But to make matters worse, other states are still trying to imitate the Louisiana Recovery District by creating Achievement Districts. All have failed or shown little progress in student achievement. This idea for reform was totally bogus, but did help to promote independent charter schools which are now referred to as choice schools.

The concept of school choice which includes the funding of charter schools and private voucher schools with public money has become extremely popular with politicians. That's because of the completely unsupported claim that parents are best qualified to decide which school is best for their child. Corporate reformers have greased the wheels of the choice movement by making generous contributions to politicians.

Now it apparently does not matter whether a school produces academic results as long as parents choose it for their child. For example, a recent study found that the for-profit, online virtual charter schools are the lowest performing schools in the nation, yet there is no move to close or restructure these very profitable schools. Instead, many reformers claim that individualized education plans that can be accessed by a student anywhere with a computer are the true waive of the future. There is not one shred of evidence that this works better than students attending public schools with real live teachers, yet the online schools are lavishly funded compared to the real public schools because their platform for delivery of services is so much cheaper than brick and mortar schools. The only problem is that on average, students show minus one year of progress for every year enrolled in virtual schools. It is true however that some highly motivated, high performing students, do quite well in virtual schools. But that success is due more to the quality of the student than to the school type.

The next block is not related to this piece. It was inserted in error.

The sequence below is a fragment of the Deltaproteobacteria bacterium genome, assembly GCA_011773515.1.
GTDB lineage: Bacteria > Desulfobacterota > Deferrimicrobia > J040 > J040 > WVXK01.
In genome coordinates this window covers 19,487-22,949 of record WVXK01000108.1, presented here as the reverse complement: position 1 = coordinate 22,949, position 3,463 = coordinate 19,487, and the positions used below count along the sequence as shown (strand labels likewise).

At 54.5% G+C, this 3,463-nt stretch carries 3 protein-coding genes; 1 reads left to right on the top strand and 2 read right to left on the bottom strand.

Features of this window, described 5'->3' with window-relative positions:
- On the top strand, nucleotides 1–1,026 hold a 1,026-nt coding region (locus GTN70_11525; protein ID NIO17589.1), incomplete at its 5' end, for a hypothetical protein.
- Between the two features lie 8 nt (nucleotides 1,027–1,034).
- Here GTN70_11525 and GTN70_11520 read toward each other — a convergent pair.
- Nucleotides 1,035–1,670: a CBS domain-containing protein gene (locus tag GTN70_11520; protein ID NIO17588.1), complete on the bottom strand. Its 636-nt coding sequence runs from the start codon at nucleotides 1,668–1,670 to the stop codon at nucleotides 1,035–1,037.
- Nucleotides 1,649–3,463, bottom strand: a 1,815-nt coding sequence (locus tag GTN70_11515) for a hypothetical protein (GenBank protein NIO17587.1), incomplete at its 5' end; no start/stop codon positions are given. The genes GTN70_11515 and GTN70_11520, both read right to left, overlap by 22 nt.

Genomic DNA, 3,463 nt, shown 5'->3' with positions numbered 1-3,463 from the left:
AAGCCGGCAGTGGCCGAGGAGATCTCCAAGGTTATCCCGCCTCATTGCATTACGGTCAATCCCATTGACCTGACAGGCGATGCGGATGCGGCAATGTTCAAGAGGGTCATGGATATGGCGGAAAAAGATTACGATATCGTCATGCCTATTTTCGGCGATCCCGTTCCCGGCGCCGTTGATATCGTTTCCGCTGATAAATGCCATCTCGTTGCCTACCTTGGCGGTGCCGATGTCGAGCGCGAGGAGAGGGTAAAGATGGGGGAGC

Many of the principles of school reform we see today in America should be classified more as wishful thinking rather than as legitimate alternatives. Reformers have an almost religious belief in certain methods of reform without evidence that they work. For example, it is an absolute article of faith of most reformers that: if we insist on higher standards, our students will increase their performance to meet those standards. There is no evidence for the article of faith of reformers. In Louisiana, and in many other states, the performance of students on the new Common Cores tests has been nothing short of disastrous. In Louisiana, the average passing score on the latest standardized tests has been reduced to an average cut score of only 30%. Students could come close to achieving this passing score by just guessing. Is this raising the bar?

Use of student test scores to rate, pay, and even dismiss teachers has also been an absolute disaster. Many otherwise highly respected teachers have been declared "ineffective" because of flaws in the Value Added Model of teacher evaluation. The widespread use of VAM has already resulted in a growing teacher shortage and a drastic decline in enrollments in colleges of education.

No one has ever been able to verify the theory that three highly effective teachers in a row will raise student performance to grade level particularly when the student must deal with handicapping factors outside the school.

The idea that any parent should have the right to take the state and local school tax allotment for their child and enroll them in any private school or charter school they choose violates the very principles upon which our successful education system was built. That is public schools are funded by all taxpayers and run by school boards elected by all the voters. On average, over two thirds of the Minimum Foundation Funding for each child to attend school is paid by persons who do not have a child enrolled in a K-12 school. The funding of public education for all children no matter the income of their parents is considered as part of our public responsibility. But when we turn the entire school funding for a child over to the parent we are violating the rights of all taxpayers to demand that their tax money be used wisely. Some voucher schools are still allowed to keep public funding for students that would be considered to be attending a failing school. So school reform has produced a double standard that encourages the misuse of our school taxes.

The Atlantic article should be a wake-up call for all Americans. It time to start demanding accountability of the education reformers.